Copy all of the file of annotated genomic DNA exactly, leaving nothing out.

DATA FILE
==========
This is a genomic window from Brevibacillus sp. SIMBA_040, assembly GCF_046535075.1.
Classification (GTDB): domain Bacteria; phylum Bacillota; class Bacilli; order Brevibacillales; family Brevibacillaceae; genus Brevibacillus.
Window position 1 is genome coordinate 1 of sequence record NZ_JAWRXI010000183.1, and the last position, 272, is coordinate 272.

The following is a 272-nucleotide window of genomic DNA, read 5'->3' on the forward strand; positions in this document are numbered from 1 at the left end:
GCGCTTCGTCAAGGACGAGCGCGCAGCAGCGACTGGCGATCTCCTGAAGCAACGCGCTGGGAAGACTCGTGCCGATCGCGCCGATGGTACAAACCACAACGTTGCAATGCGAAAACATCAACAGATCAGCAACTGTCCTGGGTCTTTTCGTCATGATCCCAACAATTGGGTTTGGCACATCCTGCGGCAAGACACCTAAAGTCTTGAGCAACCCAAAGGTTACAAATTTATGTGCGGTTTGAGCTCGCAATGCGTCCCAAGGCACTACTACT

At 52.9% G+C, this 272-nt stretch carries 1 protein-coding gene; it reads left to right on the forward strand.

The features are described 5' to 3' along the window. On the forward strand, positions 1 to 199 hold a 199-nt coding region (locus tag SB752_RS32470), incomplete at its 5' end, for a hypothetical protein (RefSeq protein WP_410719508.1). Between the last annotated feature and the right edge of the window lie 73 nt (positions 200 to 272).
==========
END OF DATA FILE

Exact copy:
This is a genomic window from Brevibacillus sp. SIMBA_040, assembly GCF_046535075.1.
Classification (GTDB): domain Bacteria; phylum Bacillota; class Bacilli; order Brevibacillales; family Brevibacillaceae; genus Brevibacillus.
Window position 1 is genome coordinate 1 of sequence record NZ_JAWRXI010000183.1, and the last position, 272, is coordinate 272.

The following is a 272-nucleotide window of genomic DNA, read 5'->3' on the forward strand; positions in this document are numbered from 1 at the left end:
GCGCTTCGTCAAGGACGAGCGCGCAGCAGCGACTGGCGATCTCCTGAAGCAACGCGCTGGGAAGACTCGTGCCGATCGCGCCGATGGTACAAACCACAACGTTGCAATGCGAAAACATCAACAGATCAGCAACTGTCCTGGGTCTTTTCGTCATGATCCCAACAATTGGGTTTGGCACATCCTGCGGCAAGACACCTAAAGTCTTGAGCAACCCAAAGGTTACAAATTTATGTGCGGTTTGAGCTCGCAATGCGTCCCAAGGCACTACTACT

At 52.9% G+C, this 272-nt stretch carries 1 protein-coding gene; it reads left to right on the forward strand.

The features are described 5' to 3' along the window. On the forward strand, positions 1 to 199 hold a 199-nt coding region (locus tag SB752_RS32470), incomplete at its 5' end, for a hypothetical protein (RefSeq protein WP_410719508.1). Between the last annotated feature and the right edge of the window lie 73 nt (positions 200 to 272).